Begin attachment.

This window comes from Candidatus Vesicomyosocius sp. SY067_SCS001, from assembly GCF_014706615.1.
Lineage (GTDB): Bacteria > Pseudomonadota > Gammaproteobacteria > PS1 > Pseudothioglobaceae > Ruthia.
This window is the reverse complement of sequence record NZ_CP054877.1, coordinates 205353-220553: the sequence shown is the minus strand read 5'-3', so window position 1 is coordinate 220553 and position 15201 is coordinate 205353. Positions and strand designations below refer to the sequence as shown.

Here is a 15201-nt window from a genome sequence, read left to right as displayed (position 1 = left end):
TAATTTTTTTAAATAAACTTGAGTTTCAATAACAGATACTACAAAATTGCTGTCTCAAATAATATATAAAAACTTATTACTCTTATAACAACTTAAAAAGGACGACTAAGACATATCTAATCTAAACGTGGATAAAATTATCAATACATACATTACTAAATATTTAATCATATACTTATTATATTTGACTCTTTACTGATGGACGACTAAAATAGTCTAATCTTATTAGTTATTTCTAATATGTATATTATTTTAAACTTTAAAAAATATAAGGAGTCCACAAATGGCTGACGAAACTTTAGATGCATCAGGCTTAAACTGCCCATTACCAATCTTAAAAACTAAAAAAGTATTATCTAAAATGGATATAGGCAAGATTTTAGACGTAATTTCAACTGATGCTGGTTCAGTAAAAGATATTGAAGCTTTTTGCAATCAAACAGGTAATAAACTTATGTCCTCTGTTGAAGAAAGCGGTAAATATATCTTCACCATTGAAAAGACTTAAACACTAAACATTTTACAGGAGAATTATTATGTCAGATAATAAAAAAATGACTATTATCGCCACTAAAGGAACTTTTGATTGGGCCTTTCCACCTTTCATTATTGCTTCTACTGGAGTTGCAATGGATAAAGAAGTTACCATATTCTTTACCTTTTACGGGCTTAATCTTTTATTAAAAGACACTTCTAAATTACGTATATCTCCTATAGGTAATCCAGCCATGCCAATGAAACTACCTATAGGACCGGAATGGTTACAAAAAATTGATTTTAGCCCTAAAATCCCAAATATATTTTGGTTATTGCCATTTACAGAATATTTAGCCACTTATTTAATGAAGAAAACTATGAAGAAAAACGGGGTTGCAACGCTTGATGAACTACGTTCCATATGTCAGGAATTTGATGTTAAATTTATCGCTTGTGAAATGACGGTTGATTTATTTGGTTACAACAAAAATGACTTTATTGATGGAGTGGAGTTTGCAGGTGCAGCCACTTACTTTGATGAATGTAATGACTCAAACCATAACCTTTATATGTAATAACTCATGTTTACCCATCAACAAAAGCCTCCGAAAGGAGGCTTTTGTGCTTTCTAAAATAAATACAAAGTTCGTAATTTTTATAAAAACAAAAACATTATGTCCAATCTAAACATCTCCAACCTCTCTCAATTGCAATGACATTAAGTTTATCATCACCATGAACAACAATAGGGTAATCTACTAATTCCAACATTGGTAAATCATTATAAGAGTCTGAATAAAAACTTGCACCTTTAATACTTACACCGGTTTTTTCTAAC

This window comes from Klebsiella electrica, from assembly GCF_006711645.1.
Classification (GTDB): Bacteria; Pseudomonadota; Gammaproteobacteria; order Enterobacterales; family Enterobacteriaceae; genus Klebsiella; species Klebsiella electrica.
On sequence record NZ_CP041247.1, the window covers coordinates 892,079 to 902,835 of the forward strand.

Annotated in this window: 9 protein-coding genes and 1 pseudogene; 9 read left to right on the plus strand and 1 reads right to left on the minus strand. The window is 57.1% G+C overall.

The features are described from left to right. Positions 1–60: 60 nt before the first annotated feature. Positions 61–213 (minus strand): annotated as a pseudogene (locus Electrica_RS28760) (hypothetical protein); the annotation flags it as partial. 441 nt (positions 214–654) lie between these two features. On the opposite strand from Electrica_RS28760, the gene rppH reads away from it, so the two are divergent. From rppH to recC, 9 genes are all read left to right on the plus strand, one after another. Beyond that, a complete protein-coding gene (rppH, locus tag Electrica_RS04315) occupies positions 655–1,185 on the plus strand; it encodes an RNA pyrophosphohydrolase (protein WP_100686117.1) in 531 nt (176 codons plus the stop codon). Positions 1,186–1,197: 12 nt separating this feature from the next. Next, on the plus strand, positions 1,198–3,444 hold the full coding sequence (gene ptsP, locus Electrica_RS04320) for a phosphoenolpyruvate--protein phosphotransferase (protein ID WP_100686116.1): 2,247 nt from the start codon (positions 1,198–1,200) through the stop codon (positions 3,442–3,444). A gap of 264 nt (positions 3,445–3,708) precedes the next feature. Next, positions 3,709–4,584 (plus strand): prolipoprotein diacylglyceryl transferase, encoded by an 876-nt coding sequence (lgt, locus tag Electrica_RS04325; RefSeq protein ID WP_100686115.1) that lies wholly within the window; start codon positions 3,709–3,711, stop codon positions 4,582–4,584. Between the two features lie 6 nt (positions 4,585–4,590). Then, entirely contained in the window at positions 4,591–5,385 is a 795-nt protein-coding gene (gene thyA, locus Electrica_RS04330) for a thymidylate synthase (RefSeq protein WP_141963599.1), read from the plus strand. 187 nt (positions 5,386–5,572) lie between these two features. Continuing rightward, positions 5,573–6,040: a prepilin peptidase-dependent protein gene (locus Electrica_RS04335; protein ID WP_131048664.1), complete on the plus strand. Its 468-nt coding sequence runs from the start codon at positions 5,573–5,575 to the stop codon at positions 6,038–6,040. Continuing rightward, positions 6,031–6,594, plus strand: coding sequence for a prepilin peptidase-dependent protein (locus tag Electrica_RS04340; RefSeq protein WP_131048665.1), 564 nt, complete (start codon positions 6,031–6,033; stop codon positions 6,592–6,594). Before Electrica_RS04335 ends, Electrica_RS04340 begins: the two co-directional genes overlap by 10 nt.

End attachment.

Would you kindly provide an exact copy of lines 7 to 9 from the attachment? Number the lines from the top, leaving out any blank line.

Classification (GTDB): Bacteria; Pseudomonadota; Gammaproteobacteria; order Enterobacterales; family Enterobacteriaceae; genus Klebsiella; species Klebsiella electrica.
On sequence record NZ_CP041247.1, the window covers coordinates 892,079 to 902,835 of the forward strand.

Annotated in this window: 9 protein-coding genes and 1 pseudogene; 9 read left to right on the plus strand and 1 reads right to left on the minus strand. The window is 57.1% G+C overall.